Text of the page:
Wednesday, October 1, 2014

World War Wednesdays #3

World War Wednesdays: The Empress of Ireland
     When people think of major disasters in the last century, Titanic is one that is at the forefront of their memories. Over a hundred years later, it is amazing to think that people still know or even care about such a faraway event. This is of course due in part to the cinematic adaptations which have done a good job of making the horror of that fateful night come to life. However, thanks to a recent visit to the Canadian Museum of History in Gatineau, Quebec, I learned about a similar tragedy which was much less publicized and much closer to home: The Empress of Ireland.
The Empress of Ireland
     Called Canada's Titanic, The Empress of Ireland is an equally chilling and arguably more terrible story which turns one hundred years old this year. In 1914, Canadian history was experiencing a pivotal period in which economic activity was booming, and hundreds of thousands of immigrants were arriving to be a part of this great new country. These people would travel by sea, on such a magnificent ship as The Empress of Britain or her sister, The Empress of Ireland.

     The Empress of Ireland was owned by the Canadian Pacific Railway, and was used to make the transatlantic journey from Quebec City to Liverpool, England. The final fateful crossing, which began May 28th, 1914, was her 96th. 1,477 people boarded that day, among them 171 members of the Salvation Army who were en route to London for  World Congress, 87 first class passengers, 253 second class passengers, 717 third class passengers, 420 crew members, and a total of 138 children.
     In order to complete its journey, the ship needed to travel down the St. Lawrence River to get to the Atlantic Ocean. It was boasted that this short portion of a couple of days contributed to the Empresses' swift reputation. It was here that the tragic events unfolded.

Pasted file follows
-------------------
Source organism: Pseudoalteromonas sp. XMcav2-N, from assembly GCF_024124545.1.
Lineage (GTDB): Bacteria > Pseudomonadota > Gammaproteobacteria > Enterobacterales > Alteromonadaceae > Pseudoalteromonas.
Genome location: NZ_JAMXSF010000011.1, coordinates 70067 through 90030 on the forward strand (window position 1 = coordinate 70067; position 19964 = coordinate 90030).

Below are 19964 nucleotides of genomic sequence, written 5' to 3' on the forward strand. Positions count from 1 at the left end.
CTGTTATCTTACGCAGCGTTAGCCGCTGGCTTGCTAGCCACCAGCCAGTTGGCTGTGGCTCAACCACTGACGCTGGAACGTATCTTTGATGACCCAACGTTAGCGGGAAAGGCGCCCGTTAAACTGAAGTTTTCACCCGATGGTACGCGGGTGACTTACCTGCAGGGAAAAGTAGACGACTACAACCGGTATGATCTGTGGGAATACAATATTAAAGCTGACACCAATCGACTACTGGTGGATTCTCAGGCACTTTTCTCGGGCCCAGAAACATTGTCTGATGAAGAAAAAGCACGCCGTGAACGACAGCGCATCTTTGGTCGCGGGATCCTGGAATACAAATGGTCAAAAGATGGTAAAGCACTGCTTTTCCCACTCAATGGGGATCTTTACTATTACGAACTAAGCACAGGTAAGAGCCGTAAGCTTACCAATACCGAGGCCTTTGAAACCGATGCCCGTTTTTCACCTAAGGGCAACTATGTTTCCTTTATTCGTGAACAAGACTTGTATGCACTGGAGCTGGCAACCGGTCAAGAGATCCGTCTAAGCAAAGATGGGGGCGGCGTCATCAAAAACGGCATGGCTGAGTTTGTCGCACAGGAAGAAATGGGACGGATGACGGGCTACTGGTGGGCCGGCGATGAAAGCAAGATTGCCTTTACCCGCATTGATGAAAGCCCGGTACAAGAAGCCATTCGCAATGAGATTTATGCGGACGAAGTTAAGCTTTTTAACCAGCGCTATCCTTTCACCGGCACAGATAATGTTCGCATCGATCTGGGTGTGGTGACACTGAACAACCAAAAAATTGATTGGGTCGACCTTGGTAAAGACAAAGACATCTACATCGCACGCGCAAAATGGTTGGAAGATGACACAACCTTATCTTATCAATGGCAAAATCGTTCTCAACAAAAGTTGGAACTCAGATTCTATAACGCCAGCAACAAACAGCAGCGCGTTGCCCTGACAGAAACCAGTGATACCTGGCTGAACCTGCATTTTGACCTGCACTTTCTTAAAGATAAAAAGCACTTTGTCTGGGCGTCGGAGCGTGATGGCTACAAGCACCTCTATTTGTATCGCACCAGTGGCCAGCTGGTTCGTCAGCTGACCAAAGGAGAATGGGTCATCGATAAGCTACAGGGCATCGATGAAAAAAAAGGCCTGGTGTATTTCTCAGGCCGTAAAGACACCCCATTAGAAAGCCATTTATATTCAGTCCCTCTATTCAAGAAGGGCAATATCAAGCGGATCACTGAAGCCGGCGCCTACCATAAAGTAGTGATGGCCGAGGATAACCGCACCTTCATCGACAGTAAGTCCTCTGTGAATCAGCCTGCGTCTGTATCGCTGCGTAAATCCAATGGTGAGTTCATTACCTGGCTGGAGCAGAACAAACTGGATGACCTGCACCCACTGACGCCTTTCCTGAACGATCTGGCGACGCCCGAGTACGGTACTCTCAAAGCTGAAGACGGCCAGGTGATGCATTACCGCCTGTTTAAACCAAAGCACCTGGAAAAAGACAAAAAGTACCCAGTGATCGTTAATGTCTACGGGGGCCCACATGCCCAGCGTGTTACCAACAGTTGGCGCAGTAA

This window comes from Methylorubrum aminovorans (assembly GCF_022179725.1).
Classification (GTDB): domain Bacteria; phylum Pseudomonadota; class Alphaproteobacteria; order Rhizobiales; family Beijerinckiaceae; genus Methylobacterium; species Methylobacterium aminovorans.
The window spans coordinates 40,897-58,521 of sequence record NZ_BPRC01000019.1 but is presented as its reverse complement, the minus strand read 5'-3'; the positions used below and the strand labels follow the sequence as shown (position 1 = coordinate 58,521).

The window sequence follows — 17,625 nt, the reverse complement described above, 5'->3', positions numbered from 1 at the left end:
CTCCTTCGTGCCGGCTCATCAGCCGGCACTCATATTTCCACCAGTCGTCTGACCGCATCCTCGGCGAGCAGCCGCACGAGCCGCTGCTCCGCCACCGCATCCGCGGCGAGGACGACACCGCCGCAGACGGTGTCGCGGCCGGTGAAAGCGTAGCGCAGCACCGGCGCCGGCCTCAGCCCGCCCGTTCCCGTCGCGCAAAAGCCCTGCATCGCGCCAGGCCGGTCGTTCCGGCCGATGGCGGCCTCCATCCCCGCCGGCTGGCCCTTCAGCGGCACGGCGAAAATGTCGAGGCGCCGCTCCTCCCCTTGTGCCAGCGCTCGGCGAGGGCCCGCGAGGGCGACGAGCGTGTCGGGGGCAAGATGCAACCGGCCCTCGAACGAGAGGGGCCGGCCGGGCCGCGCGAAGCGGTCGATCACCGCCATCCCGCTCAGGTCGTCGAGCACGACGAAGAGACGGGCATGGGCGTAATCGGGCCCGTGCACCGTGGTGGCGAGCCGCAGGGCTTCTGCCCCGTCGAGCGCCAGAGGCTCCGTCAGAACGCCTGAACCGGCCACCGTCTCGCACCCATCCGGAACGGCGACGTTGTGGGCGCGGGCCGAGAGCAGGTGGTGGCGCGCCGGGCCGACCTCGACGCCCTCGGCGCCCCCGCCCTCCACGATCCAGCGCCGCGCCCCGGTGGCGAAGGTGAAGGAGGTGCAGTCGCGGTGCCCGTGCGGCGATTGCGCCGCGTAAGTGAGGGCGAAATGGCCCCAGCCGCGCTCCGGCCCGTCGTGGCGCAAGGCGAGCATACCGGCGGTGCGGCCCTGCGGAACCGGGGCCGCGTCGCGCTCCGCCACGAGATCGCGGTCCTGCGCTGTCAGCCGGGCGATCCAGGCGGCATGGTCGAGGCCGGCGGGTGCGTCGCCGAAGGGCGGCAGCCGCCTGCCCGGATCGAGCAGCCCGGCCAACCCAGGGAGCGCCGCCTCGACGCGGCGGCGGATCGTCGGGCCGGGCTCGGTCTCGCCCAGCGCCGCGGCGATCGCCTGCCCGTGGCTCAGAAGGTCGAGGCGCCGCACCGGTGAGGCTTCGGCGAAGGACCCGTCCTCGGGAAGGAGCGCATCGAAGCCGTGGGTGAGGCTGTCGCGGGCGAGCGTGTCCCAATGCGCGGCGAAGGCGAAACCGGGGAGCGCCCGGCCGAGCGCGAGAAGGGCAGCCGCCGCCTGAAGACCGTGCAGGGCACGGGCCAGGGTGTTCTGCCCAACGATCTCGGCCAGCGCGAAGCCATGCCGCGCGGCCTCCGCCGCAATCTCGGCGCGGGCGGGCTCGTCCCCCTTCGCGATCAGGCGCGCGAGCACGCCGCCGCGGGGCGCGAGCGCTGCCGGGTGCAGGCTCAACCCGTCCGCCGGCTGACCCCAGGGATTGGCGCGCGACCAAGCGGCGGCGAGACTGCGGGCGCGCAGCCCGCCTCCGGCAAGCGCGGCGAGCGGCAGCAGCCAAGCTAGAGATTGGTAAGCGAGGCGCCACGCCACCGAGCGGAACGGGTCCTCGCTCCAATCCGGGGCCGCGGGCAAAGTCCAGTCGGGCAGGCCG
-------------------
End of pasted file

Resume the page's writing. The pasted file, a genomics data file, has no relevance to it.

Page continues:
The Empress of Ireland Glenbow
The Empress of Ireland McCord
The Empress of Ireland Music Room



     On the foggy night of May 29th, 1914, the lack of visibility and a confused encounter resulted in a Norwegian collier called the Storstad colliding with the Empress at a 45 degree angle near her center. The captain of the collier ordered 'full ahead' to remain inside the ship, but a strong current separated the two ships and allowed water to begin flooding into the gaping hole. At 1:55 AM, just fifteen minutes after the two vessels came close enough to see each other, the Empress began listing to the starboard side. Some of the port steel lifeboats broke loose and crushed passengers, but a few still managed to make it onto the water. Just ten minutes after impact, the ship completely turned over to starboard, the two huge smokestacks hit the water and crushed a lifeboat, and many passengers were hurled into the sea. After only fourteen minutes, the Empress of Ireland sank 6km off from Saint Luce-Sur-Mer, Quebec. By comparison, the RMS Titanic took two hours and forty minutes to sink.
The speed of the sinking, combined with its considerable death toll make this the greatest maritime disaster in Canadian history. Of the 1,477 souls on board, 1,012 were lost. Only 245 crew members survived from the original 420. Third class lost 584 of its 717, second class 205 of its 253, and first class 51 of its 87. The Salvation Army group lost 150 members. Of the 138 children on board, only five remained.
     These heartbreaking numbers were not the last tragedies to befall the horrific event. One month later, the First World War broke out, and the sinking of the ship was quickly forgotten by the world  along with its victims. It wasn't until fifty years later that a group of divers discovered the wreck. Despite dangerous conditions and numerous deaths, divers have been able to retrieve a number of items from the ship. These items have since been given to the Museum from a private collector.
The ship's bell
The ship's telegraph